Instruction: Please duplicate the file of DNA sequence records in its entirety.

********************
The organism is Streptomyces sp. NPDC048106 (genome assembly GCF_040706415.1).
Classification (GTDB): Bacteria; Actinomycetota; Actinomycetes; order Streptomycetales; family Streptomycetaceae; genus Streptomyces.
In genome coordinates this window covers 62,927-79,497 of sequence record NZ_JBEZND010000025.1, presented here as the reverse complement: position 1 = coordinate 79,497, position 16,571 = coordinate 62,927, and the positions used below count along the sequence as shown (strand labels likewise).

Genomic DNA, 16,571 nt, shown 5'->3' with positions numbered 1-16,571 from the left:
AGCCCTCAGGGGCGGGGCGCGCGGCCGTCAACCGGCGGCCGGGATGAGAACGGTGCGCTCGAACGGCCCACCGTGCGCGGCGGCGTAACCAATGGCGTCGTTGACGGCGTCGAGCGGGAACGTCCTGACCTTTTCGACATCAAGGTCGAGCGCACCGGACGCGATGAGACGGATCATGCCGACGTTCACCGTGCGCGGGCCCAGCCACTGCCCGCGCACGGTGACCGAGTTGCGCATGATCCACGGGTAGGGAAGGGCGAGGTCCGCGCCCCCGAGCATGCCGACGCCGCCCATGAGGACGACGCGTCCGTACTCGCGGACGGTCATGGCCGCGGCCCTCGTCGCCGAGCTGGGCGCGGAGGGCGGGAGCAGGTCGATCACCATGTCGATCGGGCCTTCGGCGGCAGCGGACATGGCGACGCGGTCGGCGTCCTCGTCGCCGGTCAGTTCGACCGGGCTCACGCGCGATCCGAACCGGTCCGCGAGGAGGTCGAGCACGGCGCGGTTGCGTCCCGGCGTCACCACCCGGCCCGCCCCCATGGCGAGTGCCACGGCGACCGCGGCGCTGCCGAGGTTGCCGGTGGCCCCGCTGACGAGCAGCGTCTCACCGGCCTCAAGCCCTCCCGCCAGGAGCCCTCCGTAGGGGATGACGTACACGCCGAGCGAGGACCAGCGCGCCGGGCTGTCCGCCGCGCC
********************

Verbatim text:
The organism is Streptomyces sp. NPDC048106 (genome assembly GCF_040706415.1).
Classification (GTDB): Bacteria; Actinomycetota; Actinomycetes; order Streptomycetales; family Streptomycetaceae; genus Streptomyces.
In genome coordinates this window covers 62,927-79,497 of sequence record NZ_JBEZND010000025.1, presented here as the reverse complement: position 1 = coordinate 79,497, position 16,571 = coordinate 62,927, and the positions used below count along the sequence as shown (strand labels likewise).

Genomic DNA, 16,571 nt, shown 5'->3' with positions numbered 1-16,571 from the left:
AGCCCTCAGGGGCGGGGCGCGCGGCCGTCAACCGGCGGCCGGGATGAGAACGGTGCGCTCGAACGGCCCACCGTGCGCGGCGGCGTAACCAATGGCGTCGTTGACGGCGTCGAGCGGGAACGTCCTGACCTTTTCGACATCAAGGTCGAGCGCACCGGACGCGATGAGACGGATCATGCCGACGTTCACCGTGCGCGGGCCCAGCCACTGCCCGCGCACGGTGACCGAGTTGCGCATGATCCACGGGTAGGGAAGGGCGAGGTCCGCGCCCCCGAGCATGCCGACGCCGCCCATGAGGACGACGCGTCCGTACTCGCGGACGGTCATGGCCGCGGCCCTCGTCGCCGAGCTGGGCGCGGAGGGCGGGAGCAGGTCGATCACCATGTCGATCGGGCCTTCGGCGGCAGCGGACATGGCGACGCGGTCGGCGTCCTCGTCGCCGGTCAGTTCGACCGGGCTCACGCGCGATCCGAACCGGTCCGCGAGGAGGTCGAGCACGGCGCGGTTGCGTCCCGGCGTCACCACCCGGCCCGCCCCCATGGCGAGTGCCACGGCGACCGCGGCGCTGCCGAGGTTGCCGGTGGCCCCGCTGACGAGCAGCGTCTCACCGGCCTCAAGCCCTCCCGCCAGGAGCCCTCCGTAGGGGATGACGTACACGCCGAGCGAGGACCAGCGCGCCGGGCTGTCCGCCGCGCC